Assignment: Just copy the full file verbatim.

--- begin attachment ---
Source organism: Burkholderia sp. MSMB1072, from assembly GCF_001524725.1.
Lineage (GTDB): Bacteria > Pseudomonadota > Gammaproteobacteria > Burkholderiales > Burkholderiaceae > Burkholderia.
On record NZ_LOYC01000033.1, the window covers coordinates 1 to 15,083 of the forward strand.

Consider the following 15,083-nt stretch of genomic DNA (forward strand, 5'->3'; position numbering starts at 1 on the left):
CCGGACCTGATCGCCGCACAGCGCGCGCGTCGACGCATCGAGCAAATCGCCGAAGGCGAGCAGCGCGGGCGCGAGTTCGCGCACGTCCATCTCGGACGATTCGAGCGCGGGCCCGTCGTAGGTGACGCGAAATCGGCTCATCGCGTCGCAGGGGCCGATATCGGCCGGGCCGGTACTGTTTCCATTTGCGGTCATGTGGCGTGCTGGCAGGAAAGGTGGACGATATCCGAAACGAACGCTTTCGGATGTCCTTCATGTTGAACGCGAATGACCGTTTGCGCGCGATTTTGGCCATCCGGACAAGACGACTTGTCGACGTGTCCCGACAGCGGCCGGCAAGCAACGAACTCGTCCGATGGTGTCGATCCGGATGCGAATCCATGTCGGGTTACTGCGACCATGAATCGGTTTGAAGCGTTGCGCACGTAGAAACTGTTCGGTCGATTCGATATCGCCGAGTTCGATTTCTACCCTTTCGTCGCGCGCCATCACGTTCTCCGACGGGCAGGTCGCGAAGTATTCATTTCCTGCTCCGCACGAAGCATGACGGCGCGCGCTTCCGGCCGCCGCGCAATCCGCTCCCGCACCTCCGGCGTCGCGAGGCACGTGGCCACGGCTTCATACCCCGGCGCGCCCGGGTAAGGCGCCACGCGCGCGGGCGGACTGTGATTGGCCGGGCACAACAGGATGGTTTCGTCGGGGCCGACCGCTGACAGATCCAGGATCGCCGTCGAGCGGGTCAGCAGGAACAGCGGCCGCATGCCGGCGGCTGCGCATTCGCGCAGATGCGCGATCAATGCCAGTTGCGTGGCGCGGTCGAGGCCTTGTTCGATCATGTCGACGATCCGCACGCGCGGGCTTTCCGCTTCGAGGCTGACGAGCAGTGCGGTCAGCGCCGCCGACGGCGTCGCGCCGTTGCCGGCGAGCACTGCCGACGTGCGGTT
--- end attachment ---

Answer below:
Source organism: Burkholderia sp. MSMB1072, from assembly GCF_001524725.1.
Lineage (GTDB): Bacteria > Pseudomonadota > Gammaproteobacteria > Burkholderiales > Burkholderiaceae > Burkholderia.
On record NZ_LOYC01000033.1, the window covers coordinates 1 to 15,083 of the forward strand.

Consider the following 15,083-nt stretch of genomic DNA (forward strand, 5'->3'; position numbering starts at 1 on the left):
CCGGACCTGATCGCCGCACAGCGCGCGCGTCGACGCATCGAGCAAATCGCCGAAGGCGAGCAGCGCGGGCGCGAGTTCGCGCACGTCCATCTCGGACGATTCGAGCGCGGGCCCGTCGTAGGTGACGCGAAATCGGCTCATCGCGTCGCAGGGGCCGATATCGGCCGGGCCGGTACTGTTTCCATTTGCGGTCATGTGGCGTGCTGGCAGGAAAGGTGGACGATATCCGAAACGAACGCTTTCGGATGTCCTTCATGTTGAACGCGAATGACCGTTTGCGCGCGATTTTGGCCATCCGGACAAGACGACTTGTCGACGTGTCCCGACAGCGGCCGGCAAGCAACGAACTCGTCCGATGGTGTCGATCCGGATGCGAATCCATGTCGGGTTACTGCGACCATGAATCGGTTTGAAGCGTTGCGCACGTAGAAACTGTTCGGTCGATTCGATATCGCCGAGTTCGATTTCTACCCTTTCGTCGCGCGCCATCACGTTCTCCGACGGGCAGGTCGCGAAGTATTCATTTCCTGCTCCGCACGAAGCATGACGGCGCGCGCTTCCGGCCGCCGCGCAATCCGCTCCCGCACCTCCGGCGTCGCGAGGCACGTGGCCACGGCTTCATACCCCGGCGCGCCCGGGTAAGGCGCCACGCGCGCGGGCGGACTGTGATTGGCCGGGCACAACAGGATGGTTTCGTCGGGGCCGACCGCTGACAGATCCAGGATCGCCGTCGAGCGGGTCAGCAGGAACAGCGGCCGCATGCCGGCGGCTGCGCATTCGCGCAGATGCGCGATCAATGCCAGTTGCGTGGCGCGGTCGAGGCCTTGTTCGATCATGTCGACGATCCGCACGCGCGGGCTTTCCGCTTCGAGGCTGACGAGCAGTGCGGTCAGCGCCGCCGACGGCGTCGCGCCGTTGCCGGCGAGCACTGCCGACGTGCGGTT